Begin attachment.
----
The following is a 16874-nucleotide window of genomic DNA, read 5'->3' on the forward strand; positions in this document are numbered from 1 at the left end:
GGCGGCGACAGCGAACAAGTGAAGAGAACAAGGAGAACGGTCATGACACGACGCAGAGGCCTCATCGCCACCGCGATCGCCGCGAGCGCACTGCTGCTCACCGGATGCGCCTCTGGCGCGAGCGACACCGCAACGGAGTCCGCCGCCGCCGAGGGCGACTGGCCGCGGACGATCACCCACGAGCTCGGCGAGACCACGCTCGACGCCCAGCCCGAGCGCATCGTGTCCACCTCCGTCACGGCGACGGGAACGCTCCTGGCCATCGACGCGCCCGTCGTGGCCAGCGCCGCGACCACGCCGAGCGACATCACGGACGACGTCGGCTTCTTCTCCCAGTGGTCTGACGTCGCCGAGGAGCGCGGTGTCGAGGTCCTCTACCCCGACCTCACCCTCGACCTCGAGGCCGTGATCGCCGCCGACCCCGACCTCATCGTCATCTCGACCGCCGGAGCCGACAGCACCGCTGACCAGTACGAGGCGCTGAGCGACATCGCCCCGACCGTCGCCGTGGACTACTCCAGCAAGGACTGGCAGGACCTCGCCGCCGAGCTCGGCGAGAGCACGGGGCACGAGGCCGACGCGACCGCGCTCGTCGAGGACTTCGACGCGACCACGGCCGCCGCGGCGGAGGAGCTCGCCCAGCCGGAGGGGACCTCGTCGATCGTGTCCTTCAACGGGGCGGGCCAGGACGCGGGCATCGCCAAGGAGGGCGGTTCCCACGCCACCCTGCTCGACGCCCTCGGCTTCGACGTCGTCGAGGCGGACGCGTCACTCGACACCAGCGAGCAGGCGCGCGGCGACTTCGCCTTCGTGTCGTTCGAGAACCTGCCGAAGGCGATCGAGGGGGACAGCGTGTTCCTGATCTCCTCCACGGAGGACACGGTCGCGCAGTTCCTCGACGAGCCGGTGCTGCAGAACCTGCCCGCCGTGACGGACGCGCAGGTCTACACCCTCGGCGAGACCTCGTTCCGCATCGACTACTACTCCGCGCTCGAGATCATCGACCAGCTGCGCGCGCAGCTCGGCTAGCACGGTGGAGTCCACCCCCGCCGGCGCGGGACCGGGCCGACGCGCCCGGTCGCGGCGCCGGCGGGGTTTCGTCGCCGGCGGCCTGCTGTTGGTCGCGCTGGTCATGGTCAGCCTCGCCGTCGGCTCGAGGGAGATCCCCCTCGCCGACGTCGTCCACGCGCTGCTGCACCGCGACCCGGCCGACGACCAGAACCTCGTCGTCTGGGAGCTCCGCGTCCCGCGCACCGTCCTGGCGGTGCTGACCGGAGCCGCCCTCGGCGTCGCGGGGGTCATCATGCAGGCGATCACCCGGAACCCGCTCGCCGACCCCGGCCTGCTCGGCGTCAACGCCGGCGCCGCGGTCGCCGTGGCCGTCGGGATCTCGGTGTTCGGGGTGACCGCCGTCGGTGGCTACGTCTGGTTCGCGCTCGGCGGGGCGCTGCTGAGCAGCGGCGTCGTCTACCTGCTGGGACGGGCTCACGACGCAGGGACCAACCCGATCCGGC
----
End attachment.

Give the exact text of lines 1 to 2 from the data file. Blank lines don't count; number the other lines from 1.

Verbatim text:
The following is a 16874-nucleotide window of genomic DNA, read 5'->3' on the forward strand; positions in this document are numbered from 1 at the left end:
GGCGGCGACAGCGAACAAGTGAAGAGAACAAGGAGAACGGTCATGACACGACGCAGAGGCCTCATCGCCACCGCGATCGCCGCGAGCGCACTGCTGCTCACCGGATGCGCCTCTGGCGCGAGCGACACCGCAACGGAGTCCGCCGCCGCCGAGGGCGACTGGCCGCGGACGATCACCCACGAGCTCGGCGAGACCACGCTCGACGCCCAGCCCGAGCGCATCGTGTCCACCTCCGTCACGGCGACGGGAACGCTCCTGGCCATCGACGCGCCCGTCGTGGCCAGCGCCGCGACCACGCCGAGCGACATCACGGACGACGTCGGCTTCTTCTCCCAGTGGTCTGACGTCGCCGAGGAGCGCGGTGTCGAGGTCCTCTACCCCGACCTCACCCTCGACCTCGAGGCCGTGATCGCCGCCGACCCCGACCTCATCGTCATCTCGACCGCCGGAGCCGACAGCACCGCTGACCAGTACGAGGCGCTGAGCGACATCGCCCCGACCGTCGCCGTGGACTACTCCAGCAAGGACTGGCAGGACCTCGCCGCCGAGCTCGGCGAGAGCACGGGGCACGAGGCCGACGCGACCGCGCTCGTCGAGGACTTCGACGCGACCACGGCCGCCGCGGCGGAGGAGCTCGCCCAGCCGGAGGGGACCTCGTCGATCGTGTCCTTCAACGGGGCGGGCCAGGACGCGGGCATCGCCAAGGAGGGCGGTTCCCACGCCACCCTGCTCGACGCCCTCGGCTTCGACGTCGTCGAGGCGGACGCGTCACTCGACACCAGCGAGCAGGCGCGCGGCGACTTCGCCTTCGTGTCGTTCGAGAACCTGCCGAAGGCGATCGAGGGGGACAGCGTGTTCCTGATCTCCTCCACGGAGGACACGGTCGCGCAGTTCCTCGACGAGCCGGTGCTGCAGAACCTGCCCGCCGTGACGGACGCGCAGGTCTACACCCTCGGCGAGACCTCGTTCCGCATCGACTACTACTCCGCGCTCGAGATCATCGACCAGCTGCGCGCGCAGCTCGGCTAGCACGGTGGAGTCCACCCCCGCCGGCGCGGGACCGGGCCGACGCGCCCGGTCGCGGCGCCGGCGGGGTTTCGTCGCCGGCGGCCTGCTGTTGGTCGCGCTGGTCATGGTCAGCCTCGCCGTCGGCTCGAGGGAGATCCCCCTCGCCGACGTCGTCCACGCGCTGCTGCACCGCGACCCGGCCGACGACCAGAACCTCGTCGTCTGGGAGCTCCGCGTCCCGCGCACCGTCCTGGCGGTGCTGACCGGAGCCGCCCTCGGCGTCGCGGGGGTCATCATGCAGGCGATCACCCGGAACCCGCTCGCCGACCCCGGCCTGCTCGGCGTCAACGCCGGCGCCGCGGTCGCCGTGGCCGTCGGGATCTCGGTGTTCGGGGTGACCGCCGTCGGTGGCTACGTCTGGTTCGCGCTCGGCGGGGCGCTGCTGAGCAGCGGCGTCGTCTACCTGCTGGGACGGGCTCACGACGCAGGGACCAACCCGATCCGGC